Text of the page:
MGNREGA rural employment scheme not being diluted: govt
20 December 2014
The government told the Lok Sabha on Friday that it was committed to the previous government's Mahatma Gandhi National Rural Employment Guarantee Act (MGNREGA), which provides work for rural unemployed, but noted that there were certain aspects, including the need to enhance asset quality, which require "revisit of the scheme".
Rural development minister Birender Singh sought to allay apprehension of the opposition that government was diluting the rural job guarantee scheme and said the Centre allocated Rs34,000 crore this fiscal against Rs33,000 crore provided for it last year.
He assured the House that the MGNREGA was not being diluted and added that state governments were also to be blamed for delay in payments.
Responding to a discussion in the Lok Sabha on ''the reported dilution of MGNREGA,'' Singh said payments were getting delayed because many state governments failed to submit the proper audit report in time for release of funds. From the Centre, he said there was no reduction in budgetary allocation for MGNREGA.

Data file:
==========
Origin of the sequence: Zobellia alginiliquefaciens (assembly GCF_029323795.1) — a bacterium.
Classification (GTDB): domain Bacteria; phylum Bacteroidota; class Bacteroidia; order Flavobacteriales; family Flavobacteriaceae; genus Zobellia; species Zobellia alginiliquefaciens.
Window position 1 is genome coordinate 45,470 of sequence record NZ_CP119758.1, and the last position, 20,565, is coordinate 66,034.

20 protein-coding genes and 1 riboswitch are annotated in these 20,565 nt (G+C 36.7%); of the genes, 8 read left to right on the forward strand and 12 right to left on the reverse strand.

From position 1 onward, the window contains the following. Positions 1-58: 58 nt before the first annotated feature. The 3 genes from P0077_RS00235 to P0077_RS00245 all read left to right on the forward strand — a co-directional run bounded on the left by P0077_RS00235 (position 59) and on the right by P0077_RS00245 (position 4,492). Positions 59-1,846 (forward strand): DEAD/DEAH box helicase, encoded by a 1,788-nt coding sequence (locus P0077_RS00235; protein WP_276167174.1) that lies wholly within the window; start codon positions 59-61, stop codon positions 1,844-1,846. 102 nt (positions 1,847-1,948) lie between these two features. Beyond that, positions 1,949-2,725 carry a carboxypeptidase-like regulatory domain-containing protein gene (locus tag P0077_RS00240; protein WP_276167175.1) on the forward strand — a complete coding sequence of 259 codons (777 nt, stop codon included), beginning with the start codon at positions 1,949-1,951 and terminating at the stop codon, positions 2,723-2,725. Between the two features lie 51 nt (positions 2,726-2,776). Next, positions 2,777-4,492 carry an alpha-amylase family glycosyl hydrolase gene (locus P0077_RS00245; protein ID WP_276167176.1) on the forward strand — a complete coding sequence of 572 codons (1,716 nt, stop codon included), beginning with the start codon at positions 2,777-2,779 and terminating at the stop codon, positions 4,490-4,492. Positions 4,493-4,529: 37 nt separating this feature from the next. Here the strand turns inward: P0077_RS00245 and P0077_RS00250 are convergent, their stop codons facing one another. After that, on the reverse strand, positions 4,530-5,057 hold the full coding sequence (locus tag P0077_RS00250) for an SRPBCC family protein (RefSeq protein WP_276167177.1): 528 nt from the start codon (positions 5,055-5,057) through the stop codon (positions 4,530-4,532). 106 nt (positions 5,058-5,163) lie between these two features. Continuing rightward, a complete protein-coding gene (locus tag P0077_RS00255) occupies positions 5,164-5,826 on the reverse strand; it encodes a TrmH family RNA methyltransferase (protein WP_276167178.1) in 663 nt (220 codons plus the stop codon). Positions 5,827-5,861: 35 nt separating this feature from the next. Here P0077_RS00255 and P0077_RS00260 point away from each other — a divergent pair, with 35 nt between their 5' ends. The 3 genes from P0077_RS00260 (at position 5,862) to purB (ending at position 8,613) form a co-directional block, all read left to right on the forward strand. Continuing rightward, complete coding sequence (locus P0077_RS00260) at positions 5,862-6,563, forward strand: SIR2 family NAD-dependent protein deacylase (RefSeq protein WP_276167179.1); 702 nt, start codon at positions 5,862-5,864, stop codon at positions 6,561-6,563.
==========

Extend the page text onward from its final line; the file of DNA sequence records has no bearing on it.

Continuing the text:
With the minister maintaining that MGNREGA was a demand-driven scheme and money is released accordingly, opposition members pointed out that by delaying payments, the government was making the scheme unattractive and, thereby, reducing demand. Also, members said the ministry itself was responsible for creating the misgivings with a slew of new guidelines.
On the labour-material ratio, Singh said it needed to be revisited as the average that has been achieved till now is 50 days a person per year instead of the guaranteed 100 days a year. Referring to the complaint of the poor quality of assets created by MGNREGA – articulated by several members during the discussion – Singh said that can be improved only when the labour-material ratio is made 50:50.
Having said this, he conceded that 73 per cent of labour component of the allocation is used as opposed to 24 per cent of the material. ''If we cannot utilise more than 24 per cent, I think there is no argument in saying that it should be increased,'' he said in response to the demand for increasing the material component.
As for the reports that the Act would be confined to 200 districts and 2,500 blocks of the country, Singh maintained that it would continue to be applicable nation-wide. But, as studies have shown that the programme needs to be intensified in 2,500 blocks, these areas were being given priority attention.